May 6, 2004: Headlines: COS - Swaziland: Peace Corps Directors - Shriver: Journalism: Television: Hardball: Chris Matthews says the Peace Corps "makes you want to be different. And Im not sure better, but certainly different. And its a different world once you come of two years over there in the bush"

Peace Corps Online: Directory: Swaziland: Special Report: RPCV Journalist Chris Matthews: Chris Matthews: Archived Stories: May 6, 2004: Headlines: COS - Swaziland: Peace Corps Directors - Shriver: Journalism: Television: Hardball: Chris Matthews says the Peace Corps "makes you want to be different. And Im not sure better, but certainly different. And its a different world once you come of two years over there in the bush"

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Chris Matthews says the Peace Corps "makes you want to be different. And I'm not sure better, but certainly different. And it's a different world once you come off two years over there in the bush"

Chris Matthews says the Peace Corps makes you want to be different.  And I'm not sure better, but certainly different.  And it's a different world once you come off two years over there in the bush

Chris Matthews says the Peace Corps "makes you want to be different. And I'm not sure better, but certainly different. And it's a different world once you come off two years over there in the bush"

MATTHEWS: Welcome back to HARDBALL.

Maria Shriver is the first lady of California. She is the author of a new children's book-yes, you are-on Alzheimer's disease, "What's Happening to Grandpa?"

I want to talk about this, because I think a lot of people who watch this show, based upon people I bump into, are of the age-middle age, I guess. It's such a boring term.


MATTHEWS: Yes, but they're of the age that they're taking care of parents.


MATTHEWS: And the other people that watch this show, like Mrs. Ronald Reagan, are taking care of their spouses. And they watch the show a lot. It's a lot of intellectual stimulation, I would like to think, and it's good company because the one thing you lose when you lose your partner is company.

SHRIVER: Absolutely. And Mrs. Reagan says that, and my mom has said that, and I think everybody that I have talked to who is a spouse or a child has a different experience with this disease.

But it really affects the entire family emotionally, financially, from the caregiver point of view. I have the utmost respect for Mrs. Reagan and the way she's caring for her husband. And I have met so many people who are dealing with this who are emotionally drained from having this go on in their family.


SHRIVER: And from the decisions that they find themselves having to make so that they can survive.

MATTHEWS: You know, my dad took care of my mom for years for this.

So I know...

SHRIVER: Oh, really?

MATTHEWS: I mean, he knows all of it. I know a bit of it. And it is usually the caregiver who not only takes care of the person who has Alzheimer's, but keeps the secrets of the worst of it, because the worst of it is what they do try to keep from the rest of the family, the anger, the out-of-control behavior. It's not just that you get slower or you lose memory. It's what replaces it, you know, the anger and all the rest of that stuff.


I tried to make this book, Chris, though, very optimistic.

MATTHEWS: OK, tell me about this book.

SHRIVER: Well, I wanted to write is because it was really the questions that I as a child of someone with Alzheimer's was having. It was also the questions that our children were asking me.


SHRIVER: You know, grandpa keeps repeating. What's happening?

And it was a way for me to kind of come to terms with what was going on with my dad. But my dad, as you know, is one of the most optimistic human beings on the planet.

MATTHEWS: Oh, yes.

 Maria Shriver

SHRIVER: And when he wrote a letter to his friends announcing that he had been diagnosed with this disease, he put in the letter: This means one thing and one thing to me only. It means that my memory is lousy. I still want to challenge the world. I still want to fight for peace. I want to challenge each and every one of you to make a difference. And so he is in the early stages of Alzheimer's.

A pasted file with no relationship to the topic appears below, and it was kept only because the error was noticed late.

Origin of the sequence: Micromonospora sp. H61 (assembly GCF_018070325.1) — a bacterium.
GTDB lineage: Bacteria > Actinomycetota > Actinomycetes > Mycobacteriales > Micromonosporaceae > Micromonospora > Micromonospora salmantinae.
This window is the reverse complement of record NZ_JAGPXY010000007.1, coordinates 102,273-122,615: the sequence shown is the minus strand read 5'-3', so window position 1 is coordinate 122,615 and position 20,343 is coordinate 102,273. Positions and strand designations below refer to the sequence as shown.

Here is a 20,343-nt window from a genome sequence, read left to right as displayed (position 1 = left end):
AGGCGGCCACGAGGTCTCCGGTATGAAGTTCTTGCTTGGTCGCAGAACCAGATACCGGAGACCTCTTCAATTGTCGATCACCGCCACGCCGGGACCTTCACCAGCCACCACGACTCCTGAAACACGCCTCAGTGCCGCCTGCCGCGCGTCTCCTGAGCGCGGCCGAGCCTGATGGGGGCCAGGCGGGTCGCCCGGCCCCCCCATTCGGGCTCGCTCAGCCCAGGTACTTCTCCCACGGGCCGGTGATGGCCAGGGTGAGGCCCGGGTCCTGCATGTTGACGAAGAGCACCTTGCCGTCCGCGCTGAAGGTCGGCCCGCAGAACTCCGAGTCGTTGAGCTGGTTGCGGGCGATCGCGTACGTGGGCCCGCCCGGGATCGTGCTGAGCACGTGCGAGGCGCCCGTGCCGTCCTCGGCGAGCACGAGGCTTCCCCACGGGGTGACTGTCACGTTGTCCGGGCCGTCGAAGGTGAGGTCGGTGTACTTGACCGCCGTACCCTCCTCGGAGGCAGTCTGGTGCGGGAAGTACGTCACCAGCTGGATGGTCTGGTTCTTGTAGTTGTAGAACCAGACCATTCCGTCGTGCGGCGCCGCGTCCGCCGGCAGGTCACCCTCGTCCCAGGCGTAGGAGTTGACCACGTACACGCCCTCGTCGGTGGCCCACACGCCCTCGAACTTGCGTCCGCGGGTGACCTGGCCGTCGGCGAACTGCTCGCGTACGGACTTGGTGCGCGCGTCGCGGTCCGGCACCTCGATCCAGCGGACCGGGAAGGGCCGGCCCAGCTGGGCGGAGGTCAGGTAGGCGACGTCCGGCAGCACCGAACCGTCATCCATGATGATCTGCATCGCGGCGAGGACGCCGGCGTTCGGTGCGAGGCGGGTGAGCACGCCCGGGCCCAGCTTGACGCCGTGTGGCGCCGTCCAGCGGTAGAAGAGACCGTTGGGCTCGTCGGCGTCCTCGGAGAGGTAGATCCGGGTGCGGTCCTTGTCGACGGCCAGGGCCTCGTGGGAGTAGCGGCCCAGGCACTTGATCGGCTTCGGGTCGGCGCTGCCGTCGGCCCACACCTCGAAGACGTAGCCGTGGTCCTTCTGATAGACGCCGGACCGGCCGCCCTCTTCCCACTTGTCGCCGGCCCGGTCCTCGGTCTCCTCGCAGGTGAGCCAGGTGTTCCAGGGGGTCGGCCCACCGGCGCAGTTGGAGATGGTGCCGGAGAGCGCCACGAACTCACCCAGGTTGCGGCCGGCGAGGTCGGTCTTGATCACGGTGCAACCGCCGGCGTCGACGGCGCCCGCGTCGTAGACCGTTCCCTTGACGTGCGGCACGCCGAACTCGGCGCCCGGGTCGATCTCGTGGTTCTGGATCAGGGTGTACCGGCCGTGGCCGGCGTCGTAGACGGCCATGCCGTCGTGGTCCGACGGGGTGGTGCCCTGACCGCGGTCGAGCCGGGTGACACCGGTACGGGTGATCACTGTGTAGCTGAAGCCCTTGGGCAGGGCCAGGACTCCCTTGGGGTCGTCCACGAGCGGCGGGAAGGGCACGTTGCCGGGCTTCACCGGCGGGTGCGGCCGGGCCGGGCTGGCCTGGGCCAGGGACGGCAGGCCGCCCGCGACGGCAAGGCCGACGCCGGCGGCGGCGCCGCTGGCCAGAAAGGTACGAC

MATTHEWS: When did he get it, at what age?

SHRIVER: Well, you know, these things are always hard


MATTHEWS: When did you first notice it?

SHRIVER: About two years ago.

MATTHEWS: How old was he two years ago?

SHRIVER: Eighty-seven.


MATTHEWS: So he can't really complain that much. This is late.

SHRIVER: And he doesn't. He does not complain.

MATTHEWS: This is a late incidence of it.

SHRIVER: But it doesn't-it's kind of like when people say someone passes away and they're older age and then you go, well, they had a great life. That doesn't mean it doesn't hurt.


MATTHEWS: Are we outliving our brains now? Is that's what is going on?

SHRIVER: Everybody is getting older. That's for sure.


SHRIVER: And, as you said, our generation is dealing with aging parents.

And I think that whether they have Alzheimer's, if they have cancer, if they have something else, this book to me also is about forging a relationship between our parents or the grandparents of our children. I'm a big believer in that relationship. And so I wanted this book to be inviting to children. I wanted it to explain the disease in very simple terms to them. And I wanted to make sure that they understood that they could be active in helping their grandparents through this.

The little girl in this book comes up with the idea of making a scrapbook and-which she hopes will jog her grandpa's memory about people whose names he can't remember or events that he might not be able to remember. And kids, I have discovered, being the parent of four-you're a parent-they like to be feeling like they're involved, that they can be of help, that they can understand.

And that's what I wanted this book-I wanted it to be optimistic because that's the way daddy is. And I didn't want to dwell on what's down the road, because we know what's down the road.

MATTHEWS: It gets worse.

SHRIVER: I want to do-is celebrate him for who he is today. I want to celebrate the optimism that he deals with this disease, the courage that he has, that my mother has, and that my whole family has.

MATTHEWS: You know, when you walk into a room and you're 8 years old or some-your kid's age, you're a teen or younger, and you walk into the grandfather you always could kid around with and he would buy you ice cream or whatever, take you for walks, the usual things.